For access to all of our training, gear, and race coverage, plus exclusive training plans, FinisherPix photos, event discounts, and GPS apps, sign up for Outside+.
Torbjørn Sindballe has agreed to share some perspectives and tips for race day in a series of articles. In this article, Sindballe provides advice on how to use acclimatization to assist in managing the heat in a hot race.
Racing in the heat poses additional challenges other than just completing the distance. Racing in Kona is in many ways like starting all over. All the experience and feelings you have from other races becomes twisted and often useless in Kona. Your usual pace plans and strategies must be reworked. This can take years and years of experience as we have seen with Chris McCormack, Mark Allen and myself.
As an athlete, I have always tried to understand as much as I could in hopes of eliminating years of trial and error through a methodic scientific approach. My background in sports sciences has helped in this approach and in this first of three articles I will cover how you acclimatize yourself to the heat and humidity even if you do not have the luxury of three or more weeks at the race site leading up to your big day. I will cover how prober hydration and fueling as well as optimized pacing and cooling strategies will further increase your chances of success.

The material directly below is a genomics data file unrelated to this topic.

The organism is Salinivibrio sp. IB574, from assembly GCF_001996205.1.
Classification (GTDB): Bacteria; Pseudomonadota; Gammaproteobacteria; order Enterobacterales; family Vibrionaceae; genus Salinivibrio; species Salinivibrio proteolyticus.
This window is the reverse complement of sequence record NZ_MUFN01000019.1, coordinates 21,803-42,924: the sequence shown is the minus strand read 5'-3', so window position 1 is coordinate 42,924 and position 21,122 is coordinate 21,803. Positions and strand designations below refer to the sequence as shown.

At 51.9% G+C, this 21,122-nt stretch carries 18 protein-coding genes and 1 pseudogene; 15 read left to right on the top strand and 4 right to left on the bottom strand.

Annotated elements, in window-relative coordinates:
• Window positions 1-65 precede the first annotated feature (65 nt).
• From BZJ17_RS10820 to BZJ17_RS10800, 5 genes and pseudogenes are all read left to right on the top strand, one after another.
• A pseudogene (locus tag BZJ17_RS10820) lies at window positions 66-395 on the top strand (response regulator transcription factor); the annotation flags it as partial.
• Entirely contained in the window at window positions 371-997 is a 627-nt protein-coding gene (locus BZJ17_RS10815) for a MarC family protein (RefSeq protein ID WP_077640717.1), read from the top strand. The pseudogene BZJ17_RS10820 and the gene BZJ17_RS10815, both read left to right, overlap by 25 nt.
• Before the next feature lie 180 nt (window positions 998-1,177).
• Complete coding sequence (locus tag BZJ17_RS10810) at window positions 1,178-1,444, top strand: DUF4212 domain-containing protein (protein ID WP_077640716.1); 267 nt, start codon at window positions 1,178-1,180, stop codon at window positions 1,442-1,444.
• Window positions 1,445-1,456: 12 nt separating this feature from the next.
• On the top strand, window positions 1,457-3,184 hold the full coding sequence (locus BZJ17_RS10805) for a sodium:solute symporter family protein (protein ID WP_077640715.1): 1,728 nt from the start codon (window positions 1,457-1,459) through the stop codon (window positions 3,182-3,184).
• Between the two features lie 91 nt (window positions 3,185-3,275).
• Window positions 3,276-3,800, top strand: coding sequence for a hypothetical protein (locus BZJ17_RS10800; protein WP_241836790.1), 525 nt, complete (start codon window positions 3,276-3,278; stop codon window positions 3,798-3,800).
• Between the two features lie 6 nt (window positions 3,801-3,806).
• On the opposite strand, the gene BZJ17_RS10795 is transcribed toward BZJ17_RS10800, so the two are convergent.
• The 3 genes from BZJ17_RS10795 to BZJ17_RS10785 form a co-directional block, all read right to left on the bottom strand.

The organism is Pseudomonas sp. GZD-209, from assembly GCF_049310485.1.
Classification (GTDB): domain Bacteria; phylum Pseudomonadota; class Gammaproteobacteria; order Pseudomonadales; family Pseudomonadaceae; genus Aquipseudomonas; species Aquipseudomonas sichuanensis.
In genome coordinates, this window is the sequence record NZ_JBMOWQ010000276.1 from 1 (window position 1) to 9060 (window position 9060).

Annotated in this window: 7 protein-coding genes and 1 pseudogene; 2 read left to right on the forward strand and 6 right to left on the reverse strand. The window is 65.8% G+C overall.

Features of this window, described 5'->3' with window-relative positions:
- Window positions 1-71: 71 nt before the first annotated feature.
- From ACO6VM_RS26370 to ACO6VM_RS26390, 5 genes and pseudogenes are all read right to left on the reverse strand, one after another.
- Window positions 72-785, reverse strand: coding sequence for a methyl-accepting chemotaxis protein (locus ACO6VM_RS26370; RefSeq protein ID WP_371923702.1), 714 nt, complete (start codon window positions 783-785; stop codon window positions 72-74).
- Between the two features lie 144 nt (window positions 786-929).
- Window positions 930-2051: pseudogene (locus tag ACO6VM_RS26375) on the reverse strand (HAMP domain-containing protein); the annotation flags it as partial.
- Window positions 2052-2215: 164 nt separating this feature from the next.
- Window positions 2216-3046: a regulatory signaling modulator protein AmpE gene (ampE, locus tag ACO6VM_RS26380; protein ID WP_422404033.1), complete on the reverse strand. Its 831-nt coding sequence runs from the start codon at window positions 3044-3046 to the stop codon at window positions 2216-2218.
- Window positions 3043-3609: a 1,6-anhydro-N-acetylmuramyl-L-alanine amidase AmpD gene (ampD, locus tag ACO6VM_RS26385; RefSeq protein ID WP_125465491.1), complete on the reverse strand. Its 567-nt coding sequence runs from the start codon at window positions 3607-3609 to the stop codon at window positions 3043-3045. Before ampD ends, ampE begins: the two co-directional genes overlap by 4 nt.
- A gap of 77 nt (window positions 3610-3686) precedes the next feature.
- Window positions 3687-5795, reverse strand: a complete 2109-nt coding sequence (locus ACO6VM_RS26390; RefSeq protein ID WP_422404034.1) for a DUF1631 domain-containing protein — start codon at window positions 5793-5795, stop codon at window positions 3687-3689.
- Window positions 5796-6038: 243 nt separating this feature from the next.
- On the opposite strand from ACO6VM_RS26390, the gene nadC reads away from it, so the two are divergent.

Acclimatization happens when we are exposed to exercise in a hot and humid environment on a daily basis. Our body adapts to this with an increased sweat rate, a higher blood volume and a lower salt content in our sweat which makes it possible for us to perform at a higher level when it is hot. Danish heat scientist Bodil Nielsen showed that 9-12 days of acclimatization almost doubled the workload you can endure in dry heat. The effect will be less, but still very important, in more humid climates. Acclimatizing to the heat is your number one priority in the weeks leading up to the race.
Training in the tropics can make this easy, but if you can’t travel to the race site before race week you will have to look other ways to get ready. The determining factor for adaptations to take place is that your core temperature must go above your normal exercise baseline. This can be done indoors by turning up the heat and hopping on a treadmill or trainer and wearing extra clothes. A hat, gloves and, if you dare, a rain suit and swim cap will replicate the humid environment.
The Hot Hurt Session
Bringing up the core temperature takes time and you will have to look at a total of 75-90 minutes of exercise. Start out at a low to steady pace the first days and then up it to moderate later on. If you are heat-stressed your heart rate will go up a lot higher than normal, 15-20 beats is not unusual, and you will feel pretty fatigued towards the end of the session. Experienced athletes can add a small block of intensity early in the session and then coast of this at a steady to moderate pace for the last 45 minutes or so.
You will need to do this at least 5 days in a row and then maintain it every other day until you are at the race site. This is a challenging program which needs some work to fit into your overall plan, but it is probably the single most important thing to do before tackling races in the heat.